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Have you ever needed a vacation from your vacation? Have you ever come back from what was supposed to be restorative time away even more tired than when you left? I know I have. I’m not saying that my vacation last week was like that…oh wait. We came back exhausted.

I know it’s an over generalization, but it sure seems like, as a culture, we have a hard time resting. It’s “go go go” all the time. We take time “off,” we go on vacations, but rarely is it restful and restorative. We fill that time with itineraries and meals and entertainment, connecting with family we don’t see frequently, and staying up way past our bedtimes. Or, if we choose the increasingly more popular “staycation” we find ourselves catching up on a list of neglected household chores. Sure, our time away is often fun and meaningful, but very rarely do we simply “rest.”

I don’t think we really know how, when it boils down to it. We run ourselves ragged and a long weekend does nothing to help us catch our breaths. One of my friends who comes the closest I’ve witnessed to actually resting always takes two weeks of vacation at a time for the sole purpose of giving himself one whole week to wind down so that he can truly relax. But not all of us get the luxury of two weeks in a row, do we?

Whether you’re good at resting or not so good at resting, the vacation season of summer seems like an appropriate time to read what Jesus has to say about it: “Come to me all you who are weary and are carrying heavy burdens, and I will give you rest. Take my yoke upon you and learn from me, for I am gentle in heart, and you will find rest for your souls. For my yoke is easy and my burden is light.”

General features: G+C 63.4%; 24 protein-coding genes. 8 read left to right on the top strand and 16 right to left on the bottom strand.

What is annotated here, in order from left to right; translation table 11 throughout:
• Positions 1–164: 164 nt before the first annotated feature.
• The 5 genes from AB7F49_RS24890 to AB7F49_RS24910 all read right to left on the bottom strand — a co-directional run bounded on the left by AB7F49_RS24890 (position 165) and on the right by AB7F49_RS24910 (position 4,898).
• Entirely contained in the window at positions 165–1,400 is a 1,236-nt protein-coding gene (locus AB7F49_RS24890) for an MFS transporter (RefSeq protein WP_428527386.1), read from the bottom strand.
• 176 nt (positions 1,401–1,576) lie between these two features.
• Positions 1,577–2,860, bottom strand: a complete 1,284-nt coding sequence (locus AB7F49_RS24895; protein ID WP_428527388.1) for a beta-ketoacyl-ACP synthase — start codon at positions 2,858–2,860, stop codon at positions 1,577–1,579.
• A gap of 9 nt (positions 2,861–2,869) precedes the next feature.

Now, if you wanted to, I suppose you could use this passage to justify a week at the beach, lounging in the sun and sipping cold drinks with little paper umbrellas. Or, you could use this passage to remind you to take what we call a Sabbath–a day of rest. We could, together, explore the benefit of rest for our bodies and our spirits and talk about how restorative rest is a gift from God and how we can’t possibly keep on keeping on in this life if we don’t occasionally take a break to recharge. I could use this passage to give you permission to practice radical self care–to be amazingly kind to yourself in life-giving way. We could do all of this, and that would be faithful, and even if you spent one day being kind to your body and your mind and your spirit, we could call that “success.” But to leave you with only that message would be to ignore a word in the passage that Jesus uses as frequently as he does the word ‘rest.’

That word is ‘yoke.’ It, of course, refers to the piece of wood that connects two animals to farm equipment–oxen pulling a plow, for example; or horses pulling a cart. Though we use this passage often to talk about rest, a yoke is not a piece of equipment that animals wear when they are resting. They wear a yoke when they are working, which sure changes the emphasis of this passage from that of rest to that of work. It makes even more sense when you take into account all the instructions Jesus has been giving (for the past four weeks!) about discipleship.And discipleship, like it or not, is work. Maybe we don’t rest well because we don’t work well.